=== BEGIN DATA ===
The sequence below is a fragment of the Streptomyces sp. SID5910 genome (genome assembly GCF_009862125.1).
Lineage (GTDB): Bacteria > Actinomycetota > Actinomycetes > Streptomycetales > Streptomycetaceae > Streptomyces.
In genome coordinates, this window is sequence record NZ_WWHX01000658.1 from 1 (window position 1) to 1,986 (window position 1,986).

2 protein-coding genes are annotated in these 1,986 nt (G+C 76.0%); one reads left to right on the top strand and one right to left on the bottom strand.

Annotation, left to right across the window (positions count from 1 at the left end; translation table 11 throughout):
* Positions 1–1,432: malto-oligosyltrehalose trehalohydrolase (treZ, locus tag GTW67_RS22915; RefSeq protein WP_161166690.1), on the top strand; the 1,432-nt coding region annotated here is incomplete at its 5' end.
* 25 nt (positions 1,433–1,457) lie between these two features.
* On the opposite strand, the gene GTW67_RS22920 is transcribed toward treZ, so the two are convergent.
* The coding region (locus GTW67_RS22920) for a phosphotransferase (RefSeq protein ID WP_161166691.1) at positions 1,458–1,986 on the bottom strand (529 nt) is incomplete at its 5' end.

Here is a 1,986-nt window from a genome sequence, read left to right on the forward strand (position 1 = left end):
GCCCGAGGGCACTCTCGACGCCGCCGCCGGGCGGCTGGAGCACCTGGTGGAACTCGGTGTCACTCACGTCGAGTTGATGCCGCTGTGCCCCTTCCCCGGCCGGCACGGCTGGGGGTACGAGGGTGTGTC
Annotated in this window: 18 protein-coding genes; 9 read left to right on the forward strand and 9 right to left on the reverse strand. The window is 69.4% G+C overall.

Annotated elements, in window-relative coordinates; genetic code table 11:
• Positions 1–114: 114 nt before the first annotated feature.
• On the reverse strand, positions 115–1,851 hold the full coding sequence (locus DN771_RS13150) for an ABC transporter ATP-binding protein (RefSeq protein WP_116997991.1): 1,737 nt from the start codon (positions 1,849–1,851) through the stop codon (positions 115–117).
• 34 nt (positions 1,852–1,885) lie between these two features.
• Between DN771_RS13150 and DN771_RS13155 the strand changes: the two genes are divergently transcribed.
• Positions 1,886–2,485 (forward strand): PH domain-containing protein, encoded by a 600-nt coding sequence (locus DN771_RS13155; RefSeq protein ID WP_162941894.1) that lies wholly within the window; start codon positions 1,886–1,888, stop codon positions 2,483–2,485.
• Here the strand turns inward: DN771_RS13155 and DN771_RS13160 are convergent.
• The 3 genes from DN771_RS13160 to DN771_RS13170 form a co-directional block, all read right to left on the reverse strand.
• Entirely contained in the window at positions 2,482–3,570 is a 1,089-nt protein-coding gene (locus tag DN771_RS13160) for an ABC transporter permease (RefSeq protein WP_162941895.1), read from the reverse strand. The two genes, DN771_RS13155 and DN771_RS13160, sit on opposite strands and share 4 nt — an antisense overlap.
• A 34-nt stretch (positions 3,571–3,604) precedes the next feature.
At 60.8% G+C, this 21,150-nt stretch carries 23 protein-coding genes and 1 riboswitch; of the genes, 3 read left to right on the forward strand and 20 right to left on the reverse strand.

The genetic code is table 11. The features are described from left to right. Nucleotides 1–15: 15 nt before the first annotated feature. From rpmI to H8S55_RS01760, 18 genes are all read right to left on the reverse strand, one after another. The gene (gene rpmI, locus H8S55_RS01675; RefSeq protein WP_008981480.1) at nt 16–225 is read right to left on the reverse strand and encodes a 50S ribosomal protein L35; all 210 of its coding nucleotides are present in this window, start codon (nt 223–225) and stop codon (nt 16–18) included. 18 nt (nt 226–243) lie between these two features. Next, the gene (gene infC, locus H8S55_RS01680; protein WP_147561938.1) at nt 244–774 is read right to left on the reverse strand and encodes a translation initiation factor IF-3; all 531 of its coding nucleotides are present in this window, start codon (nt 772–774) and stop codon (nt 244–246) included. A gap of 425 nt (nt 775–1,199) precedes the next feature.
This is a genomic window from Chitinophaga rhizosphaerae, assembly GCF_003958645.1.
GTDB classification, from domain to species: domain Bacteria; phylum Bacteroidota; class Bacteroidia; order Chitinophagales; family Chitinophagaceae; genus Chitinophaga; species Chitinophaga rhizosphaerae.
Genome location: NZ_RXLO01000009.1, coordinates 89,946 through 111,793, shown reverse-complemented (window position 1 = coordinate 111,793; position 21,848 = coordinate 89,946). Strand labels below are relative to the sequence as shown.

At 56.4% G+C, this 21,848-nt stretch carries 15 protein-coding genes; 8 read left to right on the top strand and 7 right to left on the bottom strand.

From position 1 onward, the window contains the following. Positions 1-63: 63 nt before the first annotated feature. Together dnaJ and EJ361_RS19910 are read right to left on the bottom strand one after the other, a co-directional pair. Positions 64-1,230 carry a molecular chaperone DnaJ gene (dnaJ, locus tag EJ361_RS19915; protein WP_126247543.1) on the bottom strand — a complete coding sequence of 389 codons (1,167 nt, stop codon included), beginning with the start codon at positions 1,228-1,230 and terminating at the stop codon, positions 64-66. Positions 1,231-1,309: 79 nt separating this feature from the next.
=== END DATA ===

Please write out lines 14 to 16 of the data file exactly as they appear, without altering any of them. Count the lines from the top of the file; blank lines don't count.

• Positions 1–114: 114 nt before the first annotated feature.
• On the reverse strand, positions 115–1,851 hold the full coding sequence (locus DN771_RS13150) for an ABC transporter ATP-binding protein (RefSeq protein WP_116997991.1): 1,737 nt from the start codon (positions 1,849–1,851) through the stop codon (positions 115–117).
• 34 nt (positions 1,852–1,885) lie between these two features.